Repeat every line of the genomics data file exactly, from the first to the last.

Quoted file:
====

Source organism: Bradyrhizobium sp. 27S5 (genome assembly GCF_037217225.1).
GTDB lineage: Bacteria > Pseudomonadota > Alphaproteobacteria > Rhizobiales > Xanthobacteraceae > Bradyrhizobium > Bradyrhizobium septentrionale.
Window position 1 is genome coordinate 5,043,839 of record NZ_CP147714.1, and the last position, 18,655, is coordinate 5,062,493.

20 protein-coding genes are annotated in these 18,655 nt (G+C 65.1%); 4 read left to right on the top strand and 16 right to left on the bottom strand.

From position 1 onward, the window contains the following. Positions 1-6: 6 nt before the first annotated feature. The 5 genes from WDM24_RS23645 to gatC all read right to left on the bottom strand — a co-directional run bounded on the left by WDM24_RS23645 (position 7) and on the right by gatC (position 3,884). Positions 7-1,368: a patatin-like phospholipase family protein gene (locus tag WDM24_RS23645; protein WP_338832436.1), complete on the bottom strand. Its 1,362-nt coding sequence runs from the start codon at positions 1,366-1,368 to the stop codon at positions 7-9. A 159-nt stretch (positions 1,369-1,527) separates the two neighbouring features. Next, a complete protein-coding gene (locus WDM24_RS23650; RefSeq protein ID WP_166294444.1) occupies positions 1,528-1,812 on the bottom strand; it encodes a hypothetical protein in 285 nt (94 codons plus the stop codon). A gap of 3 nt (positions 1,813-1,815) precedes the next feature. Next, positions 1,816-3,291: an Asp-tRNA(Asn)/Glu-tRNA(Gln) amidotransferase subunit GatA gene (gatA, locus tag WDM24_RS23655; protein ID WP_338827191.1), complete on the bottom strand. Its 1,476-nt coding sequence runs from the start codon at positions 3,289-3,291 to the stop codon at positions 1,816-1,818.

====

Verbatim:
Source organism: Bradyrhizobium sp. 27S5 (genome assembly GCF_037217225.1).
GTDB lineage: Bacteria > Pseudomonadota > Alphaproteobacteria > Rhizobiales > Xanthobacteraceae > Bradyrhizobium > Bradyrhizobium septentrionale.
Window position 1 is genome coordinate 5,043,839 of record NZ_CP147714.1, and the last position, 18,655, is coordinate 5,062,493.

20 protein-coding genes are annotated in these 18,655 nt (G+C 65.1%); 4 read left to right on the top strand and 16 right to left on the bottom strand.

From position 1 onward, the window contains the following. Positions 1-6: 6 nt before the first annotated feature. The 5 genes from WDM24_RS23645 to gatC all read right to left on the bottom strand — a co-directional run bounded on the left by WDM24_RS23645 (position 7) and on the right by gatC (position 3,884). Positions 7-1,368: a patatin-like phospholipase family protein gene (locus tag WDM24_RS23645; protein WP_338832436.1), complete on the bottom strand. Its 1,362-nt coding sequence runs from the start codon at positions 1,366-1,368 to the stop codon at positions 7-9. A 159-nt stretch (positions 1,369-1,527) separates the two neighbouring features. Next, a complete protein-coding gene (locus WDM24_RS23650; RefSeq protein ID WP_166294444.1) occupies positions 1,528-1,812 on the bottom strand; it encodes a hypothetical protein in 285 nt (94 codons plus the stop codon). A gap of 3 nt (positions 1,813-1,815) precedes the next feature. Next, positions 1,816-3,291: an Asp-tRNA(Asn)/Glu-tRNA(Gln) amidotransferase subunit GatA gene (gatA, locus tag WDM24_RS23655; protein ID WP_338827191.1), complete on the bottom strand. Its 1,476-nt coding sequence runs from the start codon at positions 3,289-3,291 to the stop codon at positions 1,816-1,818.